When talking to streamers and content producers, one question I often receive is "which camera works best with Solo?" And I usually reply with, "It depends".
LiveU Solo works with virtually any camera source that outputs SDI or HDMI (including phones with an adapter), but there are some important specifications to know about before you get something. There are also a lot of options available for different budgets, features and workflows so before I just give you a list, let’s take a look at those factors so you choose the right camera that not only works with Solo, but works for you.
Budget: What’s in your wallet?
One of the biggest ways to narrow your camera search is deciding on a budget. You don’t want to waste your time sifting through tech and spec on 100 different cameras when only 20 of them fit in your budget. This also helps you really think about what is important to your streams. If you don’t have the biggest budget you may have to compromise some component of the camera in order to stay within your means. For example, “good enough” might win over “perfect” when it comes to all the bells and whistles (especially when budget is the deciding factor). In most cases you will have the chance to add on better mics, lighting or other accessories later that will more than make up for a special built-in filter.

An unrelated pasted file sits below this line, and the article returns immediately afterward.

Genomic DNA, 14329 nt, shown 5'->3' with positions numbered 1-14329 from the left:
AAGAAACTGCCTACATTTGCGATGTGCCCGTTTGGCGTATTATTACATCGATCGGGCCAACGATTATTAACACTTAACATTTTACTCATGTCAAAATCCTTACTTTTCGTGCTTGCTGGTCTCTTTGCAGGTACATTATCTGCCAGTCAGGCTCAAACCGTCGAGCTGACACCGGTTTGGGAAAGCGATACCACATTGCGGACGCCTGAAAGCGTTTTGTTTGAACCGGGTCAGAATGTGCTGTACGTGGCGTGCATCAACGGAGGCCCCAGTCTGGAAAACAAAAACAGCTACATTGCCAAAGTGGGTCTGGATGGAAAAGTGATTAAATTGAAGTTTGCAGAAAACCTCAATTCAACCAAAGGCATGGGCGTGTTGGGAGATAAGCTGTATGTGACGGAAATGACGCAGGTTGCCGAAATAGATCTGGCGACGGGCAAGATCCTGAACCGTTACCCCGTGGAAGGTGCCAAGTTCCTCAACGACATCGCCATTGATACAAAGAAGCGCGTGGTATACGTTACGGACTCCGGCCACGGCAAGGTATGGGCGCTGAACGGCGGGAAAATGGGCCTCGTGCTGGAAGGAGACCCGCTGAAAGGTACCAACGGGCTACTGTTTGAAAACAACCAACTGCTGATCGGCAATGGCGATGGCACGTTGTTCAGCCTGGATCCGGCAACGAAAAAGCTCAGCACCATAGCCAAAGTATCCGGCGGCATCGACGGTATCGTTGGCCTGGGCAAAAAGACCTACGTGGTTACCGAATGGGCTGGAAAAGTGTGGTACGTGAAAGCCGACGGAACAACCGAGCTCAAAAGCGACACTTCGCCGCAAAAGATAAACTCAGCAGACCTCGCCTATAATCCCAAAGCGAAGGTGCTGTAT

Making the (use) case